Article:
If you’ve ever read a fitness magazine or searched for any health-related information on the Internet, this is probably how you feel. Or maybe it’s more like, “WTF! Why does every piece of information contradict the other?”
First carbs are bad, and then they’re considered kinda rad (for athletes, at least). We say fats aren't part of the plan, but what about Paleo, where bacon is the jam? I hear that intermittent fasting can eliminate fat… or is that only true if you’re a lab rat? It’s enough to make you want to throw your computer across the room—and not just because of the terrible rhymes.
This stuff (nutrition and fitness) is a business—one of misinformation, overreactions, and enough double-talk to make you think Paleo and Atkins are running against Mediterranean and Low-Sugar for the office of diet supremacy. Like any election, all candidates have their flaws, but that’s a major reason why I’m writing this column, Naked Truth: less confusion, more answers, and a place for you to turn when you’re sick of reading everything and just want to know what to believe.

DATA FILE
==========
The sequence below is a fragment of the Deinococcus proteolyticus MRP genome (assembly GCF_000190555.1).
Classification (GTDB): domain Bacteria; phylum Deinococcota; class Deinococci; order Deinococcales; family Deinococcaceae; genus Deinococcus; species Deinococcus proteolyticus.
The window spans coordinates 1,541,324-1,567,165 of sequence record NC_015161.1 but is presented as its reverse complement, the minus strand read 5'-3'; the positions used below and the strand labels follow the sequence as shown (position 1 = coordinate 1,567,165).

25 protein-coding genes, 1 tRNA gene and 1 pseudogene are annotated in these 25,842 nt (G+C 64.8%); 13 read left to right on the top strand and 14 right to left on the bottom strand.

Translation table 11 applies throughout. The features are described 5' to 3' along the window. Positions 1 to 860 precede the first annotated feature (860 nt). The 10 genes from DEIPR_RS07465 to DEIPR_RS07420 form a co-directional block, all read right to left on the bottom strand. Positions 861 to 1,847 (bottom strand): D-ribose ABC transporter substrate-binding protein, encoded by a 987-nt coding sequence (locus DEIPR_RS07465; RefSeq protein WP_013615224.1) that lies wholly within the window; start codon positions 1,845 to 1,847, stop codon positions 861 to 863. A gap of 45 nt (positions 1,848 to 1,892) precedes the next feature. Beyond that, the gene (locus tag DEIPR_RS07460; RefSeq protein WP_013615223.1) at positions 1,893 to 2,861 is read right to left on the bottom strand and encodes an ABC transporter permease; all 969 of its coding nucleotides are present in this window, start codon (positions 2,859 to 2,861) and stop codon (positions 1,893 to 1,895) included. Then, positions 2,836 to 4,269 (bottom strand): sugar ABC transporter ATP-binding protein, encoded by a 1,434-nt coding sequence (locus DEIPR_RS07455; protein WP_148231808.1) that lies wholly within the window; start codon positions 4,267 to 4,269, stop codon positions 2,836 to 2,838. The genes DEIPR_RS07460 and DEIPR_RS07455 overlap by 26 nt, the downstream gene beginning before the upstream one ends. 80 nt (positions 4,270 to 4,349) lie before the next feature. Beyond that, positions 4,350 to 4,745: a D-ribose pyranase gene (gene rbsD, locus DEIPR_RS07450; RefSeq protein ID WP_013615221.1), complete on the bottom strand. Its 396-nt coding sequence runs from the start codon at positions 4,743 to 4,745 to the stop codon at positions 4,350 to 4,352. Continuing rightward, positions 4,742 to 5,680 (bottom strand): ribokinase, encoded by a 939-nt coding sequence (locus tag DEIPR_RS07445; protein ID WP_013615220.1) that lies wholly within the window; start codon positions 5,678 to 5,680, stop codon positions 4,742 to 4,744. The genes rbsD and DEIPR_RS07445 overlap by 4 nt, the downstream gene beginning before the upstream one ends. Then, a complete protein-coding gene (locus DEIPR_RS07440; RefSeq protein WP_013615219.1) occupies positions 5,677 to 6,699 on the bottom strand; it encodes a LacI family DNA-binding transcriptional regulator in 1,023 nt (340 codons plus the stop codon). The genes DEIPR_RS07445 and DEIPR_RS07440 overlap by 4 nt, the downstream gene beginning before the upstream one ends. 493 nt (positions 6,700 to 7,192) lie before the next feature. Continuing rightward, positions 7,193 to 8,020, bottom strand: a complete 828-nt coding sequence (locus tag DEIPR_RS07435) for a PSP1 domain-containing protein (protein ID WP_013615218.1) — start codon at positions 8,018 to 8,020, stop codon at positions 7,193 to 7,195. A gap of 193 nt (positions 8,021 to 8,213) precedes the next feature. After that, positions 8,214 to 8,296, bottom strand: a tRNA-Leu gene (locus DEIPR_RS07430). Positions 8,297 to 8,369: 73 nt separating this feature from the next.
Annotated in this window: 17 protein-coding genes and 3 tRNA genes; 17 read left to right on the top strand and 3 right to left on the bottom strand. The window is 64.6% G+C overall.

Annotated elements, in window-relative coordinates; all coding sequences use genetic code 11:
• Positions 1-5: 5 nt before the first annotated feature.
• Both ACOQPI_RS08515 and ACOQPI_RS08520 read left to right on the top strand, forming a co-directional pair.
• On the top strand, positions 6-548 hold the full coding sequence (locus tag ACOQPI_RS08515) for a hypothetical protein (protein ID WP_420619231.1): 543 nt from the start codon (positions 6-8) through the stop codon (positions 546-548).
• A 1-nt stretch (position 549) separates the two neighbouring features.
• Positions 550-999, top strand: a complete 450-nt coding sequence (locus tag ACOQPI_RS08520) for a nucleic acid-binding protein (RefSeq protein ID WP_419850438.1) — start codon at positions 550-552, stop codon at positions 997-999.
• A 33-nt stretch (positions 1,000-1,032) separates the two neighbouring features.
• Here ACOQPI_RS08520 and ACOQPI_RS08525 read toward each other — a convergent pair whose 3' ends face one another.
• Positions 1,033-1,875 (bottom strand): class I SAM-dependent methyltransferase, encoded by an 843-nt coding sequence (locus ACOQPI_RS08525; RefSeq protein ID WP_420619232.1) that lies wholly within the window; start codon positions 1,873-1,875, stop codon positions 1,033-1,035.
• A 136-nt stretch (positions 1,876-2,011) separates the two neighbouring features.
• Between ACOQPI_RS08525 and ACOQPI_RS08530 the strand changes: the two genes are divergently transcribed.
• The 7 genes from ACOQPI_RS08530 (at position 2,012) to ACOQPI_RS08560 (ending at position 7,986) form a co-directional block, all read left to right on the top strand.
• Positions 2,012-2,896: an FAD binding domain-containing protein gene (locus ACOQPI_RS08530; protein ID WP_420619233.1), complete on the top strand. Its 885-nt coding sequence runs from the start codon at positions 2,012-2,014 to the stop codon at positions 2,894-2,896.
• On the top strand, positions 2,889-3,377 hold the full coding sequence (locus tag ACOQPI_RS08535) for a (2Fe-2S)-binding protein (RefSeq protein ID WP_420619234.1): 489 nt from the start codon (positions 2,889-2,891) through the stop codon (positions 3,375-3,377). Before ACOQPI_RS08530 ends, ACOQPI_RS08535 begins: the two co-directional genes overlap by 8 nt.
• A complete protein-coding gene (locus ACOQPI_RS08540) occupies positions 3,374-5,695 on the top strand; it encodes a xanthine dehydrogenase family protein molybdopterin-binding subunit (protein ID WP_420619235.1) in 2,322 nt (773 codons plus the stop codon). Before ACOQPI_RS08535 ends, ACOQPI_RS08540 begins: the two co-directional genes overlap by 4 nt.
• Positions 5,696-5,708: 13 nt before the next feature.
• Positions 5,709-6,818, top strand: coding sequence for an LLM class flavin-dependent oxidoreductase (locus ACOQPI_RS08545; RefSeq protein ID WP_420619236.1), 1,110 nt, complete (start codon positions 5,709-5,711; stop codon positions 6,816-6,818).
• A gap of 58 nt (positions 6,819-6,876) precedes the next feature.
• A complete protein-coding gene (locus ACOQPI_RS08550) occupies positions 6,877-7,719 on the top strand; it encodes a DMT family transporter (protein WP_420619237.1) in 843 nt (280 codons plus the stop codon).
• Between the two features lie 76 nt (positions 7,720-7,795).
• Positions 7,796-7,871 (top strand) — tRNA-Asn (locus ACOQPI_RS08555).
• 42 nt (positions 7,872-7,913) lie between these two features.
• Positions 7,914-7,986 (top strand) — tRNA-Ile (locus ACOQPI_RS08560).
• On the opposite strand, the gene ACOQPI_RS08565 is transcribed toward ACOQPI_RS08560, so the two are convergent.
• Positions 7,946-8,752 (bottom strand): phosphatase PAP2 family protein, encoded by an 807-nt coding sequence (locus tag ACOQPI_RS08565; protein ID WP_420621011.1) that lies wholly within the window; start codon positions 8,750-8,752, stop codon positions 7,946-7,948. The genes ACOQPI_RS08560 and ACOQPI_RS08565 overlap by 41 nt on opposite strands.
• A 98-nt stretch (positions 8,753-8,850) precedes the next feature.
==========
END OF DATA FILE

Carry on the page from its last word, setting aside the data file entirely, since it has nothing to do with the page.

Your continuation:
I’m not here to break the news. I’m here to make sense of it all so you can live a healthy life without all the added stress and second-guessing. And while you can safely assume any plan that includes the words “cookie” or “miracle” is full of sh!t, trying to tackle every new diet trend would be an impossible task. Instead of naming names, here are three tips to help you figure out what actually works and what might work best for you.
1. Avoid any plan that points out one “enemy.”
So many new trends in the health and fitness world use smart marketing techniques to both scare you and promise quick results. Neither is usually valid, which is why it’s important to read this next part very carefully: Weight loss is a complex topic. It’s about calories, food quality, hormones, health history, genetics, exercise, body type, food sensitivity, age, and even your family history.